a1 Institute of Nutritional Physiology, Federal Research Centre for Nutrition and Food, Haid-und-Neu-Strasse 9, 76131, Karlsruhe, Germany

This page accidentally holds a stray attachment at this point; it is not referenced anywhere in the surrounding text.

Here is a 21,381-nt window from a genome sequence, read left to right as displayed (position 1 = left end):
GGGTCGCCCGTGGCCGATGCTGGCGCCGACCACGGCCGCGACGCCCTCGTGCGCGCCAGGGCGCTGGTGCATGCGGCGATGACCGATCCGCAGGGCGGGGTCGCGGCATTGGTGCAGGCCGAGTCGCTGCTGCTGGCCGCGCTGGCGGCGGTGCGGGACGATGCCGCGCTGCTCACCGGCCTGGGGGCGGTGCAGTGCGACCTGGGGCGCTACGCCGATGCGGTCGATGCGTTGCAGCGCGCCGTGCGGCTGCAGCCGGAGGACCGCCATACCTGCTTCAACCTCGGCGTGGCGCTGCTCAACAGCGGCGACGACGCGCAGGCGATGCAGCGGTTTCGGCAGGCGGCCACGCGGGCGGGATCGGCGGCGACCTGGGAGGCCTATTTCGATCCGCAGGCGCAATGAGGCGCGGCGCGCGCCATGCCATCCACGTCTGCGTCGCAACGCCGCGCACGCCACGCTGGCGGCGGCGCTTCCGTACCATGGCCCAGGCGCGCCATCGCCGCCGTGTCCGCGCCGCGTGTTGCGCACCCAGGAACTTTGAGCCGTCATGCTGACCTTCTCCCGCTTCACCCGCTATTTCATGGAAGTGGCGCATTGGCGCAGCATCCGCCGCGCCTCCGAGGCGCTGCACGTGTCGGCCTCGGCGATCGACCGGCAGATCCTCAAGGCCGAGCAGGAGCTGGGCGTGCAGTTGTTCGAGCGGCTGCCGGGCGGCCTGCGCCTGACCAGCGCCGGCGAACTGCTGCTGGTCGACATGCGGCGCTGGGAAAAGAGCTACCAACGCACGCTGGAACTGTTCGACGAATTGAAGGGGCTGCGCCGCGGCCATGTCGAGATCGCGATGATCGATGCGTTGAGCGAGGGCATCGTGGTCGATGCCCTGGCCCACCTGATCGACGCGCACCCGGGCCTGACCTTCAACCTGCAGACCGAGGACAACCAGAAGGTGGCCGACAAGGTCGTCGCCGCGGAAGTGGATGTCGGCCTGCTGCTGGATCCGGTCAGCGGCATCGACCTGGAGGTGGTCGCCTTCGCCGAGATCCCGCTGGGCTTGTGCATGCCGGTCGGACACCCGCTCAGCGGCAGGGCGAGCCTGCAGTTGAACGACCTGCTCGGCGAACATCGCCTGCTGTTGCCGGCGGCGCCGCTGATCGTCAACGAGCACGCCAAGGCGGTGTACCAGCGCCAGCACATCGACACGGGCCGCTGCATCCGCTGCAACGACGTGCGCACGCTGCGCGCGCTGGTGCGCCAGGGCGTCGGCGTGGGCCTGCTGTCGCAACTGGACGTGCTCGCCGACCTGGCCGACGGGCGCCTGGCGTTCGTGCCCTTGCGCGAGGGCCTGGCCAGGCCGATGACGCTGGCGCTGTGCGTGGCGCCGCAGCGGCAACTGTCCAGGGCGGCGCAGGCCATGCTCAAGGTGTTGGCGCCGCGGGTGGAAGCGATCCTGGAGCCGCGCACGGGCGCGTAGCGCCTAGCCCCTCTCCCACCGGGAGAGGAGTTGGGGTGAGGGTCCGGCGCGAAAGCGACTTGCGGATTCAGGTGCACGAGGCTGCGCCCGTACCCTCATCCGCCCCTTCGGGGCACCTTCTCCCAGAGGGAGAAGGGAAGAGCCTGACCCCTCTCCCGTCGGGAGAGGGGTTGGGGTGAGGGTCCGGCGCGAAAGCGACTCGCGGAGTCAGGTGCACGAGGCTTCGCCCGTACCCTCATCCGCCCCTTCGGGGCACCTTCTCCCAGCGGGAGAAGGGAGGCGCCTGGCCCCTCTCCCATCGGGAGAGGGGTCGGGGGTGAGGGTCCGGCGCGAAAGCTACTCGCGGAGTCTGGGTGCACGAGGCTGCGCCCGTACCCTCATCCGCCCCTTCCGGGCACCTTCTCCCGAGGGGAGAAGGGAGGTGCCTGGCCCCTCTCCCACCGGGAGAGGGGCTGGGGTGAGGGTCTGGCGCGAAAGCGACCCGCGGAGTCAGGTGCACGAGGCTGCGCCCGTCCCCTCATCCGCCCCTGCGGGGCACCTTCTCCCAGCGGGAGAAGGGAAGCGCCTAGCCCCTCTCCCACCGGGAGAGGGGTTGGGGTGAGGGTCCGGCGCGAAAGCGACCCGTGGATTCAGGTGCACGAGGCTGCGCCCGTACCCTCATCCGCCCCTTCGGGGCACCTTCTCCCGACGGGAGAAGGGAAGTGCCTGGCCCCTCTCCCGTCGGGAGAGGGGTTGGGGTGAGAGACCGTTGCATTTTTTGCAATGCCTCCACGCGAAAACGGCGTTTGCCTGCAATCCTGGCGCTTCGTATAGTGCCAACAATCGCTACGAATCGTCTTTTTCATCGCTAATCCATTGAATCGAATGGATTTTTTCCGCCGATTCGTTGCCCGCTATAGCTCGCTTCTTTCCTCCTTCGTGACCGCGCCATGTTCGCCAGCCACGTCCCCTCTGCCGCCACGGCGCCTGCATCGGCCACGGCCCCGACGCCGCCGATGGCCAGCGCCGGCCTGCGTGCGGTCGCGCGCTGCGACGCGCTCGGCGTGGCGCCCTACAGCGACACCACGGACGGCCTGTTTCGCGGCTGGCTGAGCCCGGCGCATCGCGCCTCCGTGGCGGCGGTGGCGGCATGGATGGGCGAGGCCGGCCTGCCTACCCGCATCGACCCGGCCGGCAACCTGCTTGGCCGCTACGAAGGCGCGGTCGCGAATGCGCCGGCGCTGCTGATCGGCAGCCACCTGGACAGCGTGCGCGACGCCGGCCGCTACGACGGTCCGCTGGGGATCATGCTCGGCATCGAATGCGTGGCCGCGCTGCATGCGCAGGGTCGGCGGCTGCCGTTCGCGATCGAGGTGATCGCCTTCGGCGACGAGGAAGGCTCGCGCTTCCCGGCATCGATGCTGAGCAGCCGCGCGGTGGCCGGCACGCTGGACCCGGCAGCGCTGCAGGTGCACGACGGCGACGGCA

Diet is known to modulate immune functions in multiple ways and to affect host resistance to infections. Besides the essential nutrients, non-essential food constituents such as non-digestible carbohydrates may also have an impact on the immune system, especially in the area of the gut-associated lymphoid tissue (GALT). Recent data now provide first evidence that prebiotics such as inulin/oligofructose (IN/OF) modulate functions of the immune system. In animal studies IN/OF primarily activated immune cells in Peyer's patches including IL-10 production and natural killer (NK) cell cytotoxicity. Other immune functions modulated by IN/OF included the concentration of secretory IgA in ileum and caecum, splenic NK cell cytotoxicity as well as splenocyte cytokine production. In different tumour models, a lower incidence of tumours was observed, which in the case of colonic tumours was associated with enhanced NK cell cytotoxicity in the GALT. Few human studies so far have investigated the effects of IN/OF alone or in combination with other dietary supplements on immunocompetence. Supplementation of IN/OF resulted in minor changes of systemic immune functions such as decrease in phagocytic activity. No data are available on the effects of IN/OF on the GALT in man. The mechanisms of the reported effects of IN/OF on the immune system are currently investigated and include: (i) direct effects of lactic acid-producing bacteria or bacterial constituents on immune cells; (ii) the production of SCFA and binding to SCFA receptors on leucocytes. In conclusion, the current data suggest that IN/OF primarily modulate immune parameters in the GALT, but splenocytes are also activated by IN/OF. Human studies are needed to find out whether IN/OF have the potential to modulate systemic immunity in wellnourished individuals and to lower the risk of diseases such as colon cancer.